‘Three Tall Women’ Review: Albee’s Late-Career Masterpiece Hits Broadway With Triple-Threat Cast BROADWAY REVIEWS

Opening Night:
Closing:
Open Ended

Theater: Golden Theatre / 252 W. 45th Street, New York, NY, 10036

Synopsis: 

Nearly 30 years ago, when Edward Albee was explaining why he’d develop his new play Three Tall Women in Vienna, the great playwright excoriated New York’s commercial stage. Broadway, he said, was not our national theater, it was our national disgrace.

Harsh in ’91, absurd beyond measure tonight with the premiere of Joe Mantello’s superb staging of the play’s long-in-coming Broadway premiere. Starring the redoubtable Glenda Jackson, Laurie Metcalf and Alison Pill, Albee’s Pulitzer Prize-winning late-career masterpiece has been given the loving, impeccable production that Albee apparently thought was beyond Broadway’s reach (Scott Rudin leads a team of producers that includes Barry Diller, Eli Bush and James L. Nederlander, among others).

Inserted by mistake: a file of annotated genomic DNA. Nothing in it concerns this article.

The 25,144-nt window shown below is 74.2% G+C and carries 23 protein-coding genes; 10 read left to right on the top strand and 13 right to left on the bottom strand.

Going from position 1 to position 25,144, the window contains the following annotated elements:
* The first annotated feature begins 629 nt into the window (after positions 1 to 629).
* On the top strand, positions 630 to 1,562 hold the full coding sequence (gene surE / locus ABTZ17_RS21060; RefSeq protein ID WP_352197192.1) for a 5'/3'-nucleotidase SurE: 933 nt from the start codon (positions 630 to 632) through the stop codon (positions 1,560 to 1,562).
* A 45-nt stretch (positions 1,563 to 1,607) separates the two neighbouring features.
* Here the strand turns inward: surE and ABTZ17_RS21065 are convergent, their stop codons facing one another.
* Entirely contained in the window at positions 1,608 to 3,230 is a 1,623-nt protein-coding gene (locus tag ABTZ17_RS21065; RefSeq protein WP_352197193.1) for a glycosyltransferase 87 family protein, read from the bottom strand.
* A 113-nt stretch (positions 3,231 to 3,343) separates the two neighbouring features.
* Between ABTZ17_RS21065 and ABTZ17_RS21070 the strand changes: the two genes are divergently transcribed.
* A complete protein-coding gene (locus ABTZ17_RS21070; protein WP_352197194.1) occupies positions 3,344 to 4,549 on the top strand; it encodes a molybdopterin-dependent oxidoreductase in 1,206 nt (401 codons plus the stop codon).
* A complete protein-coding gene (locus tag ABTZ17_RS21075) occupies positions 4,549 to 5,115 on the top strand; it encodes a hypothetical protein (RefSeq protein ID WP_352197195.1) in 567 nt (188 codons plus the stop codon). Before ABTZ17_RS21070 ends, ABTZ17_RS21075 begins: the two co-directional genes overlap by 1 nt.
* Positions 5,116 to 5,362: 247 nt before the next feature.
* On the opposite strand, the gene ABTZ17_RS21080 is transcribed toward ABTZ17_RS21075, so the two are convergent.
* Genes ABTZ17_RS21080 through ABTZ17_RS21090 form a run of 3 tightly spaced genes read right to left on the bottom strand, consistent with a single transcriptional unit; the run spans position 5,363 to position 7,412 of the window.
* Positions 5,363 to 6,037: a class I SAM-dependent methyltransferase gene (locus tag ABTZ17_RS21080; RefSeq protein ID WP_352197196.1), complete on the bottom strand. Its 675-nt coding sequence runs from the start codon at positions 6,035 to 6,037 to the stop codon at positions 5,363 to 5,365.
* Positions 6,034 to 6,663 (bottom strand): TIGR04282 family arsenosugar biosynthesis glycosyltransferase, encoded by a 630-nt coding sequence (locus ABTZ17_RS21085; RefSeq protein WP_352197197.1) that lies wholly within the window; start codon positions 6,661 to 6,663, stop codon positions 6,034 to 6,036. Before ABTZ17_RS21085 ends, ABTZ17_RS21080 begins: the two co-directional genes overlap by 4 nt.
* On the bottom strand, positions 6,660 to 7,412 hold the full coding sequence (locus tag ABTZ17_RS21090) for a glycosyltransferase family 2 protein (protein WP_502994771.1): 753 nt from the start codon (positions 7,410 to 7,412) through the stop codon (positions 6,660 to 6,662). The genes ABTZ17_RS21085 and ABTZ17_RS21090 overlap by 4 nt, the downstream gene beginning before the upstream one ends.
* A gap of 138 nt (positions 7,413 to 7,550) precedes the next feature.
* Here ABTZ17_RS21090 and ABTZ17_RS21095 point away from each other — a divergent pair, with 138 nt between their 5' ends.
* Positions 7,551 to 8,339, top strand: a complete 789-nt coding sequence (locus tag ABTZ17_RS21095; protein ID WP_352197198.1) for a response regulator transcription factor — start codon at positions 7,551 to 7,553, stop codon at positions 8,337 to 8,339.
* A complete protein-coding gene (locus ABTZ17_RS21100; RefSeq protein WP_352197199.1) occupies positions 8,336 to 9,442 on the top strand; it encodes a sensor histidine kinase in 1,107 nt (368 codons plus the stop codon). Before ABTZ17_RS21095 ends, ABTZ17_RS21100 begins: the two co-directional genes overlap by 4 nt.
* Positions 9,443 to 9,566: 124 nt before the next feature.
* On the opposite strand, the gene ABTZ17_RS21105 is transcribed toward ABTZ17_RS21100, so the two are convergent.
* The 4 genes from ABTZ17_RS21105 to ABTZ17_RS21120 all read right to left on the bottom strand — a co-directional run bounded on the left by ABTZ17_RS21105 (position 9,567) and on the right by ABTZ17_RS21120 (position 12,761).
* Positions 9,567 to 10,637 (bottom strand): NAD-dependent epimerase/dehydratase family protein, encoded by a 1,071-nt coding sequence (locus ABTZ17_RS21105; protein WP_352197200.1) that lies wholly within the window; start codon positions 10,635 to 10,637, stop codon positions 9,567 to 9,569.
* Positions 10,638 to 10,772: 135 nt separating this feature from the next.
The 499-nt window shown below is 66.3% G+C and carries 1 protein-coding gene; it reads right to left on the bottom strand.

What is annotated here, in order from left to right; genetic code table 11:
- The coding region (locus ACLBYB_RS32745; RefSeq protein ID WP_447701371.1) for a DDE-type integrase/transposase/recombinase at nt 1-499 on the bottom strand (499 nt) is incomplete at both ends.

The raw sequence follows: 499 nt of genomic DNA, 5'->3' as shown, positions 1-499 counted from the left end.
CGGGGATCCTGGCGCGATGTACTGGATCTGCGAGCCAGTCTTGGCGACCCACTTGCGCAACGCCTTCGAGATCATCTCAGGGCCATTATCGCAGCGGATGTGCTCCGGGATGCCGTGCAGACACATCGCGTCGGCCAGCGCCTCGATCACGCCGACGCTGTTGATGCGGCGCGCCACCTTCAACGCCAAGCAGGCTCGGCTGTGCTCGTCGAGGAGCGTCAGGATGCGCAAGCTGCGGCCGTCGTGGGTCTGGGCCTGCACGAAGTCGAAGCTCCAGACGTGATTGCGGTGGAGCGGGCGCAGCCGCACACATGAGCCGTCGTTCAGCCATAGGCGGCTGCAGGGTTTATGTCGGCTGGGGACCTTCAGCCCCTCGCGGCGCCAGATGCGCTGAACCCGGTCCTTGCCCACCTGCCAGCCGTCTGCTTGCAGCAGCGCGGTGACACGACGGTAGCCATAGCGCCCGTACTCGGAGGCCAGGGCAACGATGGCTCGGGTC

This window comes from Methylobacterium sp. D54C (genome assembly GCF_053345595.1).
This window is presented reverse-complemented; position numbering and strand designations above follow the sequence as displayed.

When it debuted Off Broadway in ’94, Three Tall Women did seem to make some sort of case for Broadway’s inhospitality to serious drama (intelligent serious, not no laughs serious). Anyone who saw it could only wonder at how such a gorgeous work couldn’t thrive in any home of its choosing.

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